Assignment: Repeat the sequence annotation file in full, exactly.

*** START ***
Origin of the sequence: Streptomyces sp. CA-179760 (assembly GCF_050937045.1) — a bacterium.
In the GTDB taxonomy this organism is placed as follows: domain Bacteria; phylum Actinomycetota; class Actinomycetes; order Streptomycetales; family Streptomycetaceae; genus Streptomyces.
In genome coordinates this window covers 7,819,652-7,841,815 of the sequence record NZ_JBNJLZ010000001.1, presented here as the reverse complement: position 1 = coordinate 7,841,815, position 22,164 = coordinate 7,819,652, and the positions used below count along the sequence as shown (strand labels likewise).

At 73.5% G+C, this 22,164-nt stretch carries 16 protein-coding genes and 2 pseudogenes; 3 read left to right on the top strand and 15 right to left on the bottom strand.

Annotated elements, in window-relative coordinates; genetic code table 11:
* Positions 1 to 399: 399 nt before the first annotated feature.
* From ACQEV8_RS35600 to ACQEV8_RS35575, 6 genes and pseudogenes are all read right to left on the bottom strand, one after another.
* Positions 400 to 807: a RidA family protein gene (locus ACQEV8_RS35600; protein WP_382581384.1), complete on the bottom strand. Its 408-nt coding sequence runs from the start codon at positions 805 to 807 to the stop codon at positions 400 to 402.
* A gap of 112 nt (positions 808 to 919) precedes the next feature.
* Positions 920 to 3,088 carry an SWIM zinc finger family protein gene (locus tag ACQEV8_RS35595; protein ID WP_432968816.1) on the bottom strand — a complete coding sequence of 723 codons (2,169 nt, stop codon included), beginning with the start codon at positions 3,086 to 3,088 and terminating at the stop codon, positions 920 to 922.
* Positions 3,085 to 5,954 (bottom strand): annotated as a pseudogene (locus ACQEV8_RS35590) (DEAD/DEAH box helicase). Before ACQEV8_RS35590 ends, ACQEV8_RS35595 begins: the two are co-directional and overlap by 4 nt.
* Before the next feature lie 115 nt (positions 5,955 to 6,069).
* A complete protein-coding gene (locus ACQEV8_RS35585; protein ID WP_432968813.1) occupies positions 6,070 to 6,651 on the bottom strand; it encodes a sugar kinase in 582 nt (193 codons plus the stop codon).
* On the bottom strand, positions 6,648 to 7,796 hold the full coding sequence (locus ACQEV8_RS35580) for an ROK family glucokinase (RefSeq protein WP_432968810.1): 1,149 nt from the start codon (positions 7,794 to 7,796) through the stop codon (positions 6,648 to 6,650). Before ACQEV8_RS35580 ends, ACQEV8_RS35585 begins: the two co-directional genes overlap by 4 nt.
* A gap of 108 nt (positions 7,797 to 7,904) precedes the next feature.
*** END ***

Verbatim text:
Origin of the sequence: Streptomyces sp. CA-179760 (assembly GCF_050937045.1) — a bacterium.
In the GTDB taxonomy this organism is placed as follows: domain Bacteria; phylum Actinomycetota; class Actinomycetes; order Streptomycetales; family Streptomycetaceae; genus Streptomyces.
In genome coordinates this window covers 7,819,652-7,841,815 of the sequence record NZ_JBNJLZ010000001.1, presented here as the reverse complement: position 1 = coordinate 7,841,815, position 22,164 = coordinate 7,819,652, and the positions used below count along the sequence as shown (strand labels likewise).

At 73.5% G+C, this 22,164-nt stretch carries 16 protein-coding genes and 2 pseudogenes; 3 read left to right on the top strand and 15 right to left on the bottom strand.

Annotated elements, in window-relative coordinates; genetic code table 11:
* Positions 1 to 399: 399 nt before the first annotated feature.
* From ACQEV8_RS35600 to ACQEV8_RS35575, 6 genes and pseudogenes are all read right to left on the bottom strand, one after another.
* Positions 400 to 807: a RidA family protein gene (locus ACQEV8_RS35600; protein WP_382581384.1), complete on the bottom strand. Its 408-nt coding sequence runs from the start codon at positions 805 to 807 to the stop codon at positions 400 to 402.
* A gap of 112 nt (positions 808 to 919) precedes the next feature.
* Positions 920 to 3,088 carry an SWIM zinc finger family protein gene (locus tag ACQEV8_RS35595; protein ID WP_432968816.1) on the bottom strand — a complete coding sequence of 723 codons (2,169 nt, stop codon included), beginning with the start codon at positions 3,086 to 3,088 and terminating at the stop codon, positions 920 to 922.
* Positions 3,085 to 5,954 (bottom strand): annotated as a pseudogene (locus ACQEV8_RS35590) (DEAD/DEAH box helicase). Before ACQEV8_RS35590 ends, ACQEV8_RS35595 begins: the two are co-directional and overlap by 4 nt.
* Before the next feature lie 115 nt (positions 5,955 to 6,069).
* A complete protein-coding gene (locus ACQEV8_RS35585; protein ID WP_432968813.1) occupies positions 6,070 to 6,651 on the bottom strand; it encodes a sugar kinase in 582 nt (193 codons plus the stop codon).
* On the bottom strand, positions 6,648 to 7,796 hold the full coding sequence (locus ACQEV8_RS35580) for an ROK family glucokinase (RefSeq protein WP_432968810.1): 1,149 nt from the start codon (positions 7,794 to 7,796) through the stop codon (positions 6,648 to 6,650). Before ACQEV8_RS35580 ends, ACQEV8_RS35585 begins: the two co-directional genes overlap by 4 nt.
* A gap of 108 nt (positions 7,797 to 7,904) precedes the next feature.